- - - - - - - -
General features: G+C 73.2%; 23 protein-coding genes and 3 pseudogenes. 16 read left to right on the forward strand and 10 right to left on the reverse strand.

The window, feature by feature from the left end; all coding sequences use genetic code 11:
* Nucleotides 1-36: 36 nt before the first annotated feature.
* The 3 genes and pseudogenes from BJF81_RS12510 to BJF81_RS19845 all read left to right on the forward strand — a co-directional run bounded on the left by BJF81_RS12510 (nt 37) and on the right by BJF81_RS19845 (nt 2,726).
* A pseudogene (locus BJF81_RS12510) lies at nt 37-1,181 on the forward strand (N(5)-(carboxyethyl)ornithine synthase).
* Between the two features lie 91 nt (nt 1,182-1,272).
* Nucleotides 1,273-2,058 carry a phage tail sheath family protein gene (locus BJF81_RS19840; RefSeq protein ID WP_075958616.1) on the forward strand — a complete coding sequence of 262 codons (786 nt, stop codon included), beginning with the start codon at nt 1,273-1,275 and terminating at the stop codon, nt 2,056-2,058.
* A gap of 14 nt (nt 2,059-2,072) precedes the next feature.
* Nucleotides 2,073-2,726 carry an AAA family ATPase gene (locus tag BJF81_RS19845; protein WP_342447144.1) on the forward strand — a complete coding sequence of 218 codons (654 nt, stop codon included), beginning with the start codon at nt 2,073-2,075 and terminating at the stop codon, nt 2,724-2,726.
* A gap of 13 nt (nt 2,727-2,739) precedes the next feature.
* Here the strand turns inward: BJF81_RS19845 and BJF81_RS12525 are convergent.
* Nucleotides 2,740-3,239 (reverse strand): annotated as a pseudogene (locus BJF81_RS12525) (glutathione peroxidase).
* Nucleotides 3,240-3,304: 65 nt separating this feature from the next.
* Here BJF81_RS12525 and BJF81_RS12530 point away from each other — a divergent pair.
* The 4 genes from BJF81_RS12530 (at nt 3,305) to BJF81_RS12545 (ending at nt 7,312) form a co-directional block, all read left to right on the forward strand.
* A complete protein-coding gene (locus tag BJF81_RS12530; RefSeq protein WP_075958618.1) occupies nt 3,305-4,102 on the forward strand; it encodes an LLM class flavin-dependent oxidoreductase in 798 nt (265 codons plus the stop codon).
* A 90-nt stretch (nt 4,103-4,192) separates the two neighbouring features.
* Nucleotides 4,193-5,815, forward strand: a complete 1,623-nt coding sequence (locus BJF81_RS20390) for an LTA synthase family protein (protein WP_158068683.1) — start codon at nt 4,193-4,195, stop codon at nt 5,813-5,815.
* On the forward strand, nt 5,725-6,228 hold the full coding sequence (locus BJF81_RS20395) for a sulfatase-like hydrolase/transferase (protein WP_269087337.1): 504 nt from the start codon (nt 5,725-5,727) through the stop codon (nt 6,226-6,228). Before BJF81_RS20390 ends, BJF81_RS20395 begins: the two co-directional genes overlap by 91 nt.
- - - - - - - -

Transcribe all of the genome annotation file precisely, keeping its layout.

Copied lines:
General features: G+C 73.2%; 23 protein-coding genes and 3 pseudogenes. 16 read left to right on the forward strand and 10 right to left on the reverse strand.

The window, feature by feature from the left end; all coding sequences use genetic code 11:
* Nucleotides 1-36: 36 nt before the first annotated feature.
* The 3 genes and pseudogenes from BJF81_RS12510 to BJF81_RS19845 all read left to right on the forward strand — a co-directional run bounded on the left by BJF81_RS12510 (nt 37) and on the right by BJF81_RS19845 (nt 2,726).
* A pseudogene (locus BJF81_RS12510) lies at nt 37-1,181 on the forward strand (N(5)-(carboxyethyl)ornithine synthase).
* Between the two features lie 91 nt (nt 1,182-1,272).
* Nucleotides 1,273-2,058 carry a phage tail sheath family protein gene (locus BJF81_RS19840; RefSeq protein ID WP_075958616.1) on the forward strand — a complete coding sequence of 262 codons (786 nt, stop codon included), beginning with the start codon at nt 1,273-1,275 and terminating at the stop codon, nt 2,056-2,058.
* A gap of 14 nt (nt 2,059-2,072) precedes the next feature.
* Nucleotides 2,073-2,726 carry an AAA family ATPase gene (locus tag BJF81_RS19845; protein WP_342447144.1) on the forward strand — a complete coding sequence of 218 codons (654 nt, stop codon included), beginning with the start codon at nt 2,073-2,075 and terminating at the stop codon, nt 2,724-2,726.
* A gap of 13 nt (nt 2,727-2,739) precedes the next feature.
* Here the strand turns inward: BJF81_RS19845 and BJF81_RS12525 are convergent.
* Nucleotides 2,740-3,239 (reverse strand): annotated as a pseudogene (locus BJF81_RS12525) (glutathione peroxidase).
* Nucleotides 3,240-3,304: 65 nt separating this feature from the next.
* Here BJF81_RS12525 and BJF81_RS12530 point away from each other — a divergent pair.
* The 4 genes from BJF81_RS12530 (at nt 3,305) to BJF81_RS12545 (ending at nt 7,312) form a co-directional block, all read left to right on the forward strand.
* A complete protein-coding gene (locus tag BJF81_RS12530; RefSeq protein WP_075958618.1) occupies nt 3,305-4,102 on the forward strand; it encodes an LLM class flavin-dependent oxidoreductase in 798 nt (265 codons plus the stop codon).
* A 90-nt stretch (nt 4,103-4,192) separates the two neighbouring features.
* Nucleotides 4,193-5,815, forward strand: a complete 1,623-nt coding sequence (locus BJF81_RS20390) for an LTA synthase family protein (protein WP_158068683.1) — start codon at nt 4,193-4,195, stop codon at nt 5,813-5,815.
* On the forward strand, nt 5,725-6,228 hold the full coding sequence (locus BJF81_RS20395) for a sulfatase-like hydrolase/transferase (protein WP_269087337.1): 504 nt from the start codon (nt 5,725-5,727) through the stop codon (nt 6,226-6,228). Before BJF81_RS20390 ends, BJF81_RS20395 begins: the two co-directional genes overlap by 91 nt.